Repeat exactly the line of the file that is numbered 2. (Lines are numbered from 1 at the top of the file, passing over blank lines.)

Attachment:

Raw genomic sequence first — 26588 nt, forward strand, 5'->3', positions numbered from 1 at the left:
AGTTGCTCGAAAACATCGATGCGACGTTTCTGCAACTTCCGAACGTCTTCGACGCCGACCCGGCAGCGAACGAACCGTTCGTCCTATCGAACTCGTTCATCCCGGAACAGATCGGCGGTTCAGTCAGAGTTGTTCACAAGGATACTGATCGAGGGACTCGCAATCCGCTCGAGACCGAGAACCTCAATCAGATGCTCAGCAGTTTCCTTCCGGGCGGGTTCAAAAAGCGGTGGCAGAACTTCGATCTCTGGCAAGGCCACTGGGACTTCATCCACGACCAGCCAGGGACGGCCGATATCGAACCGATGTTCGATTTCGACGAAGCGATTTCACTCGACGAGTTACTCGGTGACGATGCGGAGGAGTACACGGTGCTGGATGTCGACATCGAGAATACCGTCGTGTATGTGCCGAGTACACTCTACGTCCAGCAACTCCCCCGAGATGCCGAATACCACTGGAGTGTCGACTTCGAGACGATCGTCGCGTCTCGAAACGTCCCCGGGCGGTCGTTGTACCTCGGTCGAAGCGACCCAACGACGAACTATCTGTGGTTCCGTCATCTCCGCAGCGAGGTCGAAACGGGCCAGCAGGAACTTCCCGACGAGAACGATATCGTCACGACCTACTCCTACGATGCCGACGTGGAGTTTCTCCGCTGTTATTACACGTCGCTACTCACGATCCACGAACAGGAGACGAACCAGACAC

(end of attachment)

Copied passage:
AGTTGCTCGAAAACATCGATGCGACGTTTCTGCAACTTCCGAACGTCTTCGACGCCGACCCGGCAGCGAACGAACCGTTCGTCCTATCGAACTCGTTCATCCCGGAACAGATCGGCGGTTCAGTCAGAGTTGTTCACAAGGATACTGATCGAGGGACTCGCAATCCGCTCGAGACCGAGAACCTCAATCAGATGCTCAGCAGTTTCCTTCCGGGCGGGTTCAAAAAGCGGTGGCAGAACTTCGATCTCTGGCAAGGCCACTGGGACTTCATCCACGACCAGCCAGGGACGGCCGATATCGAACCGATGTTCGATTTCGACGAAGCGATTTCACTCGACGAGTTACTCGGTGACGATGCGGAGGAGTACACGGTGCTGGATGTCGACATCGAGAATACCGTCGTGTATGTGCCGAGTACACTCTACGTCCAGCAACTCCCCCGAGATGCCGAATACCACTGGAGTGTCGACTTCGAGACGATCGTCGCGTCTCGAAACGTCCCCGGGCGGTCGTTGTACCTCGGTCGAAGCGACCCAACGACGAACTATCTGTGGTTCCGTCATCTCCGCAGCGAGGTCGAAACGGGCCAGCAGGAACTTCCCGACGAGAACGATATCGTCACGACCTACTCCTACGATGCCGACGTGGAGTTTCTCCGCTGTTATTACACGTCGCTACTCACGATCCACGAACAGGAGACGAACCAGACAC